With perhaps one of the most ambiguous titles of the year, The Woman begins with just that; a woman. Not just any woman, this woman is a feral creature captured by would-be a well-meaning family man Chris who wants to ‘free her from herself’. 90 minutes of gory twists later and the only thing she frees herself from is him.
After a bout of mysterious preparations the woman is revealed to the family as a project of sorts. What could go wrong with teaching her how to fend for herself, anyway? Well, in all honesty, a lot, and this is something Chris learns at the cost of a finger. As the film develops we discover that the woman is not the real threat facing the family and, through the growing malice shown by father and son and the reserved attitudes of the elder females of the family, the film is as much a film about a lacking moral compass as it is a wild woman. The awkward family moments increase in frequency and a stark slap resounds throughout the rest of the film. The wife’s jealousy and the father and son’s lust intensifies making for unsettling viewing.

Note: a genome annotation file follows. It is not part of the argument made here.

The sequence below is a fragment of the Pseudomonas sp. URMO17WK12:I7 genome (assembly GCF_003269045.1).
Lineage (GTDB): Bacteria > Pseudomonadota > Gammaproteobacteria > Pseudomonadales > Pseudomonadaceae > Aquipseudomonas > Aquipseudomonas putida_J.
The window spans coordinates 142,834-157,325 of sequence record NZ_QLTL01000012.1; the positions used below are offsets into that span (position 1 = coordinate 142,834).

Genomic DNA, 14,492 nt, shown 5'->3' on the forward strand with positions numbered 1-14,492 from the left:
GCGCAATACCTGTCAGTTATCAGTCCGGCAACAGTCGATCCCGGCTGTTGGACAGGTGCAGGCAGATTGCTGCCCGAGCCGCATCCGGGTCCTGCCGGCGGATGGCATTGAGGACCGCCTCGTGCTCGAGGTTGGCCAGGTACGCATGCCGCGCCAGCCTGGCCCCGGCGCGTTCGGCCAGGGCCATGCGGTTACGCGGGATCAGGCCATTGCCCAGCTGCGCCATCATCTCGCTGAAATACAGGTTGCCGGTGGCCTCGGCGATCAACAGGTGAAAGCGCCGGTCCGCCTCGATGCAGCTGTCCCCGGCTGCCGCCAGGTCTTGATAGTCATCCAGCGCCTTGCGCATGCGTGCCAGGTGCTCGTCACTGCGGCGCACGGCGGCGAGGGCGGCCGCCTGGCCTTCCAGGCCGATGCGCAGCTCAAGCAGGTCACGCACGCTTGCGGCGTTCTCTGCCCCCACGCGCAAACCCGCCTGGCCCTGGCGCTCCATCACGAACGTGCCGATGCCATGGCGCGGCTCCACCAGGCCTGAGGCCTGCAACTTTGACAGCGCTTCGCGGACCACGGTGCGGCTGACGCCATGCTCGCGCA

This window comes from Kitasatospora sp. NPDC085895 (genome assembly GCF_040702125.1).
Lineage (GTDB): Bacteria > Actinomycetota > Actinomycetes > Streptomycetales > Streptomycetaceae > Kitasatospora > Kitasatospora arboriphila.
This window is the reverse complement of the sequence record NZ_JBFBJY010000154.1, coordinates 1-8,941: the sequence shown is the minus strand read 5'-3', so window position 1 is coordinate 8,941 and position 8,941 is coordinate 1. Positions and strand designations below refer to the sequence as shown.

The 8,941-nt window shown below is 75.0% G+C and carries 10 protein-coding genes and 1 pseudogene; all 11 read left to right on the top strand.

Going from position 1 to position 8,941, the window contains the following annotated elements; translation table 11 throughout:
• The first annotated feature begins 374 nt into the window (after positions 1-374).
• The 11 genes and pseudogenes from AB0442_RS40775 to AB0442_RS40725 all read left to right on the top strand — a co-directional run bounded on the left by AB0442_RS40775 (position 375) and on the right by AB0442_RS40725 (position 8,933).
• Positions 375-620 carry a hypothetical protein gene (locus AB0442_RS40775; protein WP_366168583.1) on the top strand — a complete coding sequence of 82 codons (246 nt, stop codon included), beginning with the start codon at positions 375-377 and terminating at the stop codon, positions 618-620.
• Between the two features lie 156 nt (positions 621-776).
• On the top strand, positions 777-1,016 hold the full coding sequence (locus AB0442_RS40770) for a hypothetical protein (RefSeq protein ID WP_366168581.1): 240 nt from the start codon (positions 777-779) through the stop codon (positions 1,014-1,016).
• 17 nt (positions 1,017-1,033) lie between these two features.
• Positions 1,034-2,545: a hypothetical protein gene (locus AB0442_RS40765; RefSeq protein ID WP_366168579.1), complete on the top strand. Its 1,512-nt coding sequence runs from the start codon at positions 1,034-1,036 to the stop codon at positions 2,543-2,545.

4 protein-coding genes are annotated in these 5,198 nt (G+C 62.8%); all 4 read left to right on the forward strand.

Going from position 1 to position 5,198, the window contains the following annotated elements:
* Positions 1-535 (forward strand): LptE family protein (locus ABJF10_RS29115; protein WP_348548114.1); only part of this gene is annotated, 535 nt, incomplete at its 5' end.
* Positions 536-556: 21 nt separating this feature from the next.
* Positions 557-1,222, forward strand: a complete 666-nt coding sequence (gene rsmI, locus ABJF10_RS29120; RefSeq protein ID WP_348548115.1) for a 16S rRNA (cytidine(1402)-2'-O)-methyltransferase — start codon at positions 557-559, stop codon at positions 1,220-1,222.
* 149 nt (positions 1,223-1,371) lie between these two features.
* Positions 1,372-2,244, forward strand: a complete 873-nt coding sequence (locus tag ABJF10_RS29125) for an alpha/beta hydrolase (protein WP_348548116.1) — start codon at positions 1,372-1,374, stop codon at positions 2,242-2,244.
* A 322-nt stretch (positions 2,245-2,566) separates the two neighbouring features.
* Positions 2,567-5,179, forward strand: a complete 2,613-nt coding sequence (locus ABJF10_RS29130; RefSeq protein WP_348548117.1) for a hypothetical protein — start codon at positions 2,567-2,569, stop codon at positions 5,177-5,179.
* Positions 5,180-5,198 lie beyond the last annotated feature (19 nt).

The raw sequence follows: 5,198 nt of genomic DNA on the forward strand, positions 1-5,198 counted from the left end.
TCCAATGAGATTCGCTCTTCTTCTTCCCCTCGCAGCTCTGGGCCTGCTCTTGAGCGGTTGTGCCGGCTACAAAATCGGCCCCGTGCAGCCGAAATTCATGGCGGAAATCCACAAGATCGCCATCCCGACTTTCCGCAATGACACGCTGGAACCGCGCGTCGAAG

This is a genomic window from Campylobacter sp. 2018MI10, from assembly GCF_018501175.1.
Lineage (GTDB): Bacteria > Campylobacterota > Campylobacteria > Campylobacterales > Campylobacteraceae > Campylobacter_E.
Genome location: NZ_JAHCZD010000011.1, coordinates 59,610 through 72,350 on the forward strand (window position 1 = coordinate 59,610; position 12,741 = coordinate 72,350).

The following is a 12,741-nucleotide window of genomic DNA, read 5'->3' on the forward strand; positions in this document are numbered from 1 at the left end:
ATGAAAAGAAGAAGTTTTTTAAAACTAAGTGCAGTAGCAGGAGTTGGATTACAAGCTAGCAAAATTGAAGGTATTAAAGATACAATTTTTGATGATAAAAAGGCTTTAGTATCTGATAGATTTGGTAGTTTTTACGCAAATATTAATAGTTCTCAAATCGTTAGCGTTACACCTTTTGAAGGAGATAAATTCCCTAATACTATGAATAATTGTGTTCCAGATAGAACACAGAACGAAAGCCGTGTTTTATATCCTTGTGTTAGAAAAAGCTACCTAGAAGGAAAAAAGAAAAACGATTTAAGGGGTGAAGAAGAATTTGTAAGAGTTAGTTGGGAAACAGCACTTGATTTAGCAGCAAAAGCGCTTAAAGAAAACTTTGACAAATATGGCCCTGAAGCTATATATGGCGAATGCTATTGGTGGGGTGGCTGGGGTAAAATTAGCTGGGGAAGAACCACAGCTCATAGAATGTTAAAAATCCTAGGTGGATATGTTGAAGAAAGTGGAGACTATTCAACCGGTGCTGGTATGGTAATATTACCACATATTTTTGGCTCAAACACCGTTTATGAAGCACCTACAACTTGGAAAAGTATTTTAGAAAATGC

The Woman compliments its strange subject matter with copious use of slow-mo and a soundtrack that underlines the inherent weirdness in the family. The twists soon come flying out of nowhere and you find yourself watching a film far removed from original expectations.
The woman herself, played to wild perfection by Pollyanna McIntosh, is merely a catalyst for a film about so much else. It is the domestic violence that is perhaps the film’s scariest attribute – that is if, of course, if you don’t include your face being bitten off and savagely eaten in front of you or the danger that lurks in the kennels…
Best line: ‘So, erm. You like to bite.’